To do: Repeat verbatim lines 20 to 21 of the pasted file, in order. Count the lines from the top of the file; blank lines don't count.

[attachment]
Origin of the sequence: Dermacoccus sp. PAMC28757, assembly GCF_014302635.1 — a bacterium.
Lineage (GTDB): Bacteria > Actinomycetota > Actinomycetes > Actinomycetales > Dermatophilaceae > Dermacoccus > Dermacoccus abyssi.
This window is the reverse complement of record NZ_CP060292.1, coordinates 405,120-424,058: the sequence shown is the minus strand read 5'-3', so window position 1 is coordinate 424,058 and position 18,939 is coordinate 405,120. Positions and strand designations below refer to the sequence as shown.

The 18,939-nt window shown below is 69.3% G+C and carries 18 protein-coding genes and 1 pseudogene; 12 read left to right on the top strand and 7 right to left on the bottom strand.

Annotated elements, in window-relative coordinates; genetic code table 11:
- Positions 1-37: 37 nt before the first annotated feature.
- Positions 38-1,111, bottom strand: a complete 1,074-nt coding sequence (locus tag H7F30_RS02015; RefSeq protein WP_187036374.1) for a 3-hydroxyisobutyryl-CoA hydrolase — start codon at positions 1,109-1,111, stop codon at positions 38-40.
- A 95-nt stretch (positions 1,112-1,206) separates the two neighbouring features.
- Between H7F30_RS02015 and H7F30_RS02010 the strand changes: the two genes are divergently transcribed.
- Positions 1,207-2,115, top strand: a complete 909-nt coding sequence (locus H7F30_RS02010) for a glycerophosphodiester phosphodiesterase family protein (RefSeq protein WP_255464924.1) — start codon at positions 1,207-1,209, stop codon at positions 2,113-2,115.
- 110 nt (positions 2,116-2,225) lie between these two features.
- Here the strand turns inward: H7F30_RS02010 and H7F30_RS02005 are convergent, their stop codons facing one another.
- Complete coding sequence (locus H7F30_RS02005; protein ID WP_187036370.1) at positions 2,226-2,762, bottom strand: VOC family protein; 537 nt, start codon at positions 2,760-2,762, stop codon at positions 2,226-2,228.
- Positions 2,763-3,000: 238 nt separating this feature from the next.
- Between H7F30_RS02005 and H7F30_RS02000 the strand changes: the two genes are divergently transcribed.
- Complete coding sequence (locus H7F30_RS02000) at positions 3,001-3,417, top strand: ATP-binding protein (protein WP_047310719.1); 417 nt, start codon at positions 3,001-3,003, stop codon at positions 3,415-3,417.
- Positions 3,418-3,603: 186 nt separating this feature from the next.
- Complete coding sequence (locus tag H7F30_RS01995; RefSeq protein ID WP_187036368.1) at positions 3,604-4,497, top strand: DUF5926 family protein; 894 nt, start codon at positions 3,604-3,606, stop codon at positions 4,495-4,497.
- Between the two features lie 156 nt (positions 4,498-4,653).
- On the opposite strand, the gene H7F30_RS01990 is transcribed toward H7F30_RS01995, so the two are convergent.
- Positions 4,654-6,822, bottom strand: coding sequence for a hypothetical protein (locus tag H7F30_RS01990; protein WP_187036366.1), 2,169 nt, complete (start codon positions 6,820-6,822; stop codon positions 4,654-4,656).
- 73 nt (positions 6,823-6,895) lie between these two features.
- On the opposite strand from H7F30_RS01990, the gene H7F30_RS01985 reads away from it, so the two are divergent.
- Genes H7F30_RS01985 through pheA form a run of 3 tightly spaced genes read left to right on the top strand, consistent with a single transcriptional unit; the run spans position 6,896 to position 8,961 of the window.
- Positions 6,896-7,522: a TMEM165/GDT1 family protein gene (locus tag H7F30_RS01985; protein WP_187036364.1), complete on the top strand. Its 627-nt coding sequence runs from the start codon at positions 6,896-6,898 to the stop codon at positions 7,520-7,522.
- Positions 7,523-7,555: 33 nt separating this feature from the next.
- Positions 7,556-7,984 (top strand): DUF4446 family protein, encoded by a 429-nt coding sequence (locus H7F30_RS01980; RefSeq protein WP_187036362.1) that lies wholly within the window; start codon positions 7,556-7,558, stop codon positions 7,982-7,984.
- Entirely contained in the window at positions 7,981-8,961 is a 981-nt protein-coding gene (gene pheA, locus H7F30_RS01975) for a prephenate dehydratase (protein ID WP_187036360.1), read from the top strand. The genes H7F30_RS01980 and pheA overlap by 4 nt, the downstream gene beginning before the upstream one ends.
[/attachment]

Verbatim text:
- On the opposite strand, the gene H7F30_RS01990 is transcribed toward H7F30_RS01995, so the two are convergent.
- Positions 4,654-6,822, bottom strand: coding sequence for a hypothetical protein (locus tag H7F30_RS01990; protein WP_187036366.1), 2,169 nt, complete (start codon positions 6,820-6,822; stop codon positions 4,654-4,656).